-$ 12:  Fees for Services

-$  7:  Office, IT, Occupancy, Insurance

-$  2:  Other Expenses

-$  2:  Travel and Conferences

-$ 59:  Subtotal:  Compensation, Fees, Office, Travel, and Other Expenses

-$ 11:  Donated Conservation Land

-$  6:  Grants

-$  1:  Real Estate Taxes

-$ 2:  Program Support to Affiliate

-$20:  Subtotal:  Land Conservation, Grants, Taxes, and Program Support to Affiliate

-$ 79: Total Expenses

$  21:  Revenue Remaining

As illustrated above, about $59 out of every $100 in revenue is spent on staff and administrative expenses. The above information leaves three questions unanswered:

  1. There were $116 million in “other fee expenses” of which $103 million was categorized as “other fees for programs.” No further detail is provided.
  2. The organization also expensed donated conservation land for $120 million. On the revenue side, the organization reports $59 in revenue from the sale of land to the government. It is unclear if these two transactions are related and if so, why the organization didn’t show the loss on the revenue side of the financial statements. Supplemental information on the 990 states that acquisitions are recorded at cost or the fair market value at the time of acquisition and when sold, the value is expensed.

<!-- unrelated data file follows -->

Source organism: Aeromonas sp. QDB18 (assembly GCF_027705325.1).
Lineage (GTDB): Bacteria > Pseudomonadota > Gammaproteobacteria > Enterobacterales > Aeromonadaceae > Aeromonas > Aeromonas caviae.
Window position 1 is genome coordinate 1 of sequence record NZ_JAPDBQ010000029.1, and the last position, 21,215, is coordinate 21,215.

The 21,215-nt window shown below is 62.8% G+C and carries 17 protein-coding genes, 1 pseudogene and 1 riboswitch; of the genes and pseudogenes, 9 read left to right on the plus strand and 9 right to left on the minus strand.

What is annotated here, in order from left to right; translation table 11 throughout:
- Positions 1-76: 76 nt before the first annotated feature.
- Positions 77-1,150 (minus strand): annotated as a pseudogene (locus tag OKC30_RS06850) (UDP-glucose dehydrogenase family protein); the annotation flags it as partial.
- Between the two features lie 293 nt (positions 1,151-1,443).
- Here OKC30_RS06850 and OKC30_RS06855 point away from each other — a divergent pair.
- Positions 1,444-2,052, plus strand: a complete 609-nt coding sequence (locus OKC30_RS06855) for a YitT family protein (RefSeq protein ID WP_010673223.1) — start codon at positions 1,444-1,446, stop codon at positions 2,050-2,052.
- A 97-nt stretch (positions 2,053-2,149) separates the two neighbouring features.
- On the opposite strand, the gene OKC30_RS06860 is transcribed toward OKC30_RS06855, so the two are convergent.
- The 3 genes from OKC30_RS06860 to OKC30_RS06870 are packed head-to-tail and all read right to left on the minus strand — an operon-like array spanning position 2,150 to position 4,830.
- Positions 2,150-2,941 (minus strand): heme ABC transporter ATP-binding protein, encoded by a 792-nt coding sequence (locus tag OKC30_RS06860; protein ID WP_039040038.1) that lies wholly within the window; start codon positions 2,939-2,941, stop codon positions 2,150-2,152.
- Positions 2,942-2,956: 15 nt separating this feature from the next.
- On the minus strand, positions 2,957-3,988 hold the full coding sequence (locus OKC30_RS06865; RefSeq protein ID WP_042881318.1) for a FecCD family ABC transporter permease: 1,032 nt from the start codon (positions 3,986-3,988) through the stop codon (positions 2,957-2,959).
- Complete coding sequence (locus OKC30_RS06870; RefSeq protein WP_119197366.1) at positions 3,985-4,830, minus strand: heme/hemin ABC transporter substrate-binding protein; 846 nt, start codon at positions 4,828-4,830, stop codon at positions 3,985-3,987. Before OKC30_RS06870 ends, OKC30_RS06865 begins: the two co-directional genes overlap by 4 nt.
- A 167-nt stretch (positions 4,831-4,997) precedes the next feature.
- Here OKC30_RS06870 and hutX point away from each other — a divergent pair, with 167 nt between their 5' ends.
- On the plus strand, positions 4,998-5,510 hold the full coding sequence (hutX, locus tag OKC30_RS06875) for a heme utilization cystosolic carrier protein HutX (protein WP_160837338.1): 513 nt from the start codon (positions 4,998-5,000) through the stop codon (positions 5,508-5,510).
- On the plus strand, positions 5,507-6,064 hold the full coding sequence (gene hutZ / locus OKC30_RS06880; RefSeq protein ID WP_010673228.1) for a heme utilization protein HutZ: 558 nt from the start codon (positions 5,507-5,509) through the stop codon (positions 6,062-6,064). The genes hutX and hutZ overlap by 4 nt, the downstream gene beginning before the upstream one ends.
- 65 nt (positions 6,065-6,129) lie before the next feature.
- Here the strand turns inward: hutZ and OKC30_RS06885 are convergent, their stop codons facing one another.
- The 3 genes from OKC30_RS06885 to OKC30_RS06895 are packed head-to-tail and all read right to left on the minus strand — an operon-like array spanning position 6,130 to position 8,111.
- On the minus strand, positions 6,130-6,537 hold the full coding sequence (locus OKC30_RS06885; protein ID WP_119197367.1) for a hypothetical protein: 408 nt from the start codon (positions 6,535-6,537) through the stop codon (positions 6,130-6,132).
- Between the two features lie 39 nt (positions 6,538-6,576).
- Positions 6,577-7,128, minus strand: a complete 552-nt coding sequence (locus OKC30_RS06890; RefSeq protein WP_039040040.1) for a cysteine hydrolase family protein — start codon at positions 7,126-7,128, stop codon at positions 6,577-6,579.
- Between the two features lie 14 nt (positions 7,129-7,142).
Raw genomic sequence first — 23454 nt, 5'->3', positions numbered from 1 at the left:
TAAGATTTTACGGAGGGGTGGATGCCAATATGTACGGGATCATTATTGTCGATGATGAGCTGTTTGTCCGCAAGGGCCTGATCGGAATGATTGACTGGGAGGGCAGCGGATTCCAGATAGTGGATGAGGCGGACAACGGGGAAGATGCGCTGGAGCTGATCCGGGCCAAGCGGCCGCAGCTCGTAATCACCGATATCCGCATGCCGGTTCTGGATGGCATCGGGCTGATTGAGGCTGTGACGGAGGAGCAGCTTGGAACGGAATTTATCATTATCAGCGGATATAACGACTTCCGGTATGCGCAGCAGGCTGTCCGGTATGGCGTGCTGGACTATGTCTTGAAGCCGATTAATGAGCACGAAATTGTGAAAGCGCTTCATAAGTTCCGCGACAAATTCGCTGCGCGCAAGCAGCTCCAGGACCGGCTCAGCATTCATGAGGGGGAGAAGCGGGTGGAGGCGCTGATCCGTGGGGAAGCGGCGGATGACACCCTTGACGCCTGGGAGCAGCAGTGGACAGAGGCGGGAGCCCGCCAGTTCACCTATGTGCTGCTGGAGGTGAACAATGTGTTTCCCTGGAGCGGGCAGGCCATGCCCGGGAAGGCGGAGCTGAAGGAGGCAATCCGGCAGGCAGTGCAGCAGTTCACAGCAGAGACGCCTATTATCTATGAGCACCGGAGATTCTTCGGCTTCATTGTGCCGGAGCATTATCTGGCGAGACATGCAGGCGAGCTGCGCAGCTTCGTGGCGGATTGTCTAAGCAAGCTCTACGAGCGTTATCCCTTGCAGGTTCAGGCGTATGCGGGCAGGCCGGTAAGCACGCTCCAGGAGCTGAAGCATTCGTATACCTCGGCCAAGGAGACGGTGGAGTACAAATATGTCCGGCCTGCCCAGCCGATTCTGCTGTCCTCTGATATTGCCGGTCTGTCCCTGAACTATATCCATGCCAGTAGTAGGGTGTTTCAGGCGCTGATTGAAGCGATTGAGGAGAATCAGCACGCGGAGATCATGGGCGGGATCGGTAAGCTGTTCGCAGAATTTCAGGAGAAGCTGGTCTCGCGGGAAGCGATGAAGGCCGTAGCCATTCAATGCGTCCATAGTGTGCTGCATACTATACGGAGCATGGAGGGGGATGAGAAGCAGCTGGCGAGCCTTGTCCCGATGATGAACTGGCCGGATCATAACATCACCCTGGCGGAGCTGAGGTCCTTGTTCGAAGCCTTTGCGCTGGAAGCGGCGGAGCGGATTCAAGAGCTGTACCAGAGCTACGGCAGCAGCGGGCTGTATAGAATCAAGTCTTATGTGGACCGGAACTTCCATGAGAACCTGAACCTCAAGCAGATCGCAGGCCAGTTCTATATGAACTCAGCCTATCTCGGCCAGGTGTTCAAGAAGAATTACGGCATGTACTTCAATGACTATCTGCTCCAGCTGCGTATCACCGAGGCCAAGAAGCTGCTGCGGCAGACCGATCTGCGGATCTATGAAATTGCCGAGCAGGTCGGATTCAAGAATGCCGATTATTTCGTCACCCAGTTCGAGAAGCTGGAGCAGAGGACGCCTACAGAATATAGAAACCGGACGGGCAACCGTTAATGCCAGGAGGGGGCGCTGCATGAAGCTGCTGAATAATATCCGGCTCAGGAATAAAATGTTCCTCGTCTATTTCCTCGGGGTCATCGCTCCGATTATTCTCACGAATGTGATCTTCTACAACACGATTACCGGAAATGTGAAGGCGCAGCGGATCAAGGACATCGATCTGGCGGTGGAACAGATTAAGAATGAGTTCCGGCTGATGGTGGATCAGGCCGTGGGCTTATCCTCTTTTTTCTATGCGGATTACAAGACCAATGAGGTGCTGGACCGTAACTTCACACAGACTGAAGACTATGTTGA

3. $8 million in real estate taxes were expensed which is unusual since organizations that qualify for federal tax exempt status are, by law, exempt from paying  property tax in all 50 states.

The IRS Form 990 for the Nature Conservancy provides a great deal of detail to allow potential donors to see where revenue is spent but the form also raises a lot of questions. To read the most recent IRS Form 990 (2019 for the year ending June 30, 2020), click here.

Comments are closed.

%d bloggers like this: